Recently I have noticed something. A new trend developing. Everyone is getting married. I remember a time when we all went to 18th and then 21st parties but now it seems marriages are the new birthday party. All the cool kids are doing it, and the uncool kids, and the in-betweeners, the hippies and the gold diggers. Everyone. That is of course, except those boys who love boys and the girls who love girls.
There seems to be a lot of uproar about allowing same-sex marriage to occur in Australia without much basis for saying no. You know except for the usual ‘what about the tradition of marriage?’. Even our local member of Parliament, Paul Toole recently said he was unable to support the same-sex legislation because he was ‘old-fashioned’. Surely local members are supposed to support and represent the community’s changing values and views?
As a happy married woman I understand the joy in getting married but the question I find myself asking is whether the feel of marriages in Australia is changing to something that is not quite for ‘ever after’ but rather ‘for now and a bit?’
According to the English Oxford Dictionary marriage is: ‘the formal union of a man and a woman, to the exclusion of all others, typically as recognized by law, by which they become husband and wife’. So is that what we need to protect?
Are we protecting the formal union? Are we protecting the idea of monogamy? Or is it just protecting the union of only a man and a woman?
I fail to see the nexus between introducing same-sex marriage and the impact it will have on the traditional marriage. Surely John and Jane’s marriage will still be as sentimental and just as legal? Surely same-sex marriage won’t impact on the validity and value of traditional marriage but only allow more people to participate in marriage, without discrimination.
If anything it is the average man and woman who are destroying the traditional value of marriage themselves. Many couples these days don’t commit for eternity, but rather ‘for as long as our love shall last’. It seems to me that it is the Janes and Johns of the world who are changing the institution of marriage.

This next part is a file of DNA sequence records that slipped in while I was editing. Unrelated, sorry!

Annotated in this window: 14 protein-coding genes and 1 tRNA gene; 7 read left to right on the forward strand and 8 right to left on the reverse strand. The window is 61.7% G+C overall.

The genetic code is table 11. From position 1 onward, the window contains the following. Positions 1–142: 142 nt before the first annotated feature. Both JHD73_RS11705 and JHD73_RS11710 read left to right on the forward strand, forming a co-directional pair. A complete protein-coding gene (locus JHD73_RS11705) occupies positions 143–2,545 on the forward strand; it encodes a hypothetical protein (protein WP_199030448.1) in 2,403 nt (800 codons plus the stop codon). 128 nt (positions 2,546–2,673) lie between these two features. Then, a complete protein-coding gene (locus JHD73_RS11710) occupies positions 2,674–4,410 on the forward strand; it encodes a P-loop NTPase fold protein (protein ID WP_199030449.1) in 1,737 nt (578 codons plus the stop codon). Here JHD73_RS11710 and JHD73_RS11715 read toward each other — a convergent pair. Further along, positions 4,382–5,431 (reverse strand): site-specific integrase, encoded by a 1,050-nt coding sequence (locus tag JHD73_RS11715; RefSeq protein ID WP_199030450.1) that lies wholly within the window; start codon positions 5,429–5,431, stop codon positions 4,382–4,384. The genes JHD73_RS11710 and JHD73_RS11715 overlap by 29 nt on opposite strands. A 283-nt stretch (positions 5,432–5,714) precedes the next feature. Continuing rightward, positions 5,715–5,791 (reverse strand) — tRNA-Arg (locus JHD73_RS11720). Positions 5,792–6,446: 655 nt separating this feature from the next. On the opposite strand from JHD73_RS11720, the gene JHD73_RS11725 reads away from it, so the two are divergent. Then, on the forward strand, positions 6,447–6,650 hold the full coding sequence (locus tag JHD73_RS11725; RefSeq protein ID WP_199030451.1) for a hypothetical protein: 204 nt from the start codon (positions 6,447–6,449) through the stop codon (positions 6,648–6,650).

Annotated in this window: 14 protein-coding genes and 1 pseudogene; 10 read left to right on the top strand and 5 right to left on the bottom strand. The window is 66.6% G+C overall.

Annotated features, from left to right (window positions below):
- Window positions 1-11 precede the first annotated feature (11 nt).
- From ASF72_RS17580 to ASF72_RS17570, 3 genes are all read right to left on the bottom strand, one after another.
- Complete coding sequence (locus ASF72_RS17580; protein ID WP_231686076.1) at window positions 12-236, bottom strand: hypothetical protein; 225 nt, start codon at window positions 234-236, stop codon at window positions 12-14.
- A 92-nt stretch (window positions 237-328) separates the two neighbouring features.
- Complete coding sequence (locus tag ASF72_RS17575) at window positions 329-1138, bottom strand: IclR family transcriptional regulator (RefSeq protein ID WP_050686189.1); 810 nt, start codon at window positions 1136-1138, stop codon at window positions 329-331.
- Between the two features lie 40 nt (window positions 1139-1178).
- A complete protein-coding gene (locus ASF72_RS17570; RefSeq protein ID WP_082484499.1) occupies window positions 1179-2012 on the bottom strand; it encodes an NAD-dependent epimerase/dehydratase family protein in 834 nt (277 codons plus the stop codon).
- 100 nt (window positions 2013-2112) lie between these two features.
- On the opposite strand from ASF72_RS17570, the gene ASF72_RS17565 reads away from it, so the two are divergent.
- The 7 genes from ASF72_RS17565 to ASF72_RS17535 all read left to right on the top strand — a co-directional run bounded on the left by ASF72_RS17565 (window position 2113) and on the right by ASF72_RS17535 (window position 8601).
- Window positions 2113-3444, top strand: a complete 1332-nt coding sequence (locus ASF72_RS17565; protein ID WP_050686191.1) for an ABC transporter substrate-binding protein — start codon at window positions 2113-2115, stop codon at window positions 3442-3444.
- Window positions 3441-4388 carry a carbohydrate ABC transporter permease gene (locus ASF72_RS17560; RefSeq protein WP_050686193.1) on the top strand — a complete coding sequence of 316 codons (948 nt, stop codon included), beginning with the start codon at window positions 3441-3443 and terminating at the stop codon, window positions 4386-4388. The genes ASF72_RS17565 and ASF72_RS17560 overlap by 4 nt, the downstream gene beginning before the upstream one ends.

According to an article published in the Washington Post by Counsellor Janis Abrahams-Spring, infidelity effects on average 1 in every 2.7 couples. This definitely has to undermine the value of the traditional marriage where you are supposedly signing up for ‘the exclusion of all others’.
Perhaps the existence of pre-nuptial agreements are breaking down the strength of traditional marriage. Is this contractual agreement just a way of preparing yourself for an easy-out clause because we probably won’t work out anyway?
- Photo source: The Hoopla
Or are we just getting married to have a big party with our family and friends? According to Bride to Be magazine the average 2010 wedding in Australia cost $29,966.00 for the actual day. Plus, you should add another $7,194.00 for engagement rings and wedding bands and $7,105.00 for the honeymoon. Then throw some more coin in the amount of $4,031.00 for pre-wedding parties and it adds up to a grand total of $48,296.00.
The question I put to you is, ‘should it cost almost $50,000.00 to say “I do”?’ Surely that is setting newlyweds up for richer or for poorer, sooner rather than later.
It could be said that laying out so much money is taking the emphasis off the ‘love you until the end of time’ but mixing in a cup of ‘The dress better be Vera Wang’ with a dash of ‘canapés and cocktails on arrival’ following by ‘I can’t believe John Paul Young will be singing at our reception’.
Then following this, the Australia Bureau of Statistics says that a third of marriages end in divorce. So basically we drop $50,000.00 for a 1 in 3 chance at success.
I find it so intriguing and infuriating that we can kick up a stink because two boys who have been in a committed relationship for years want to formalise their union and get married but we don’t care if the institution of marriage itself is covered with a bucket full of contradiction-filled-confetti by those allowed to actually participate.
Surely the traditional marriage that everyone seems so intent on defending wouldn’t deny two lovers the chance to celebrate their legal union together in front of their family and friends, to show their neighbours, their community, their government that they have chosen each other for life (or ‘for as long as their love shall last’).
Perhaps it is the married people in Australia that are changing the tradition of marriage with their big parties, lower commitment rates and divorces. Surely it is only fair that same-sex couples get a chance to drop $50,000.00 for a party and a 1 in 3 chance of happily ever after?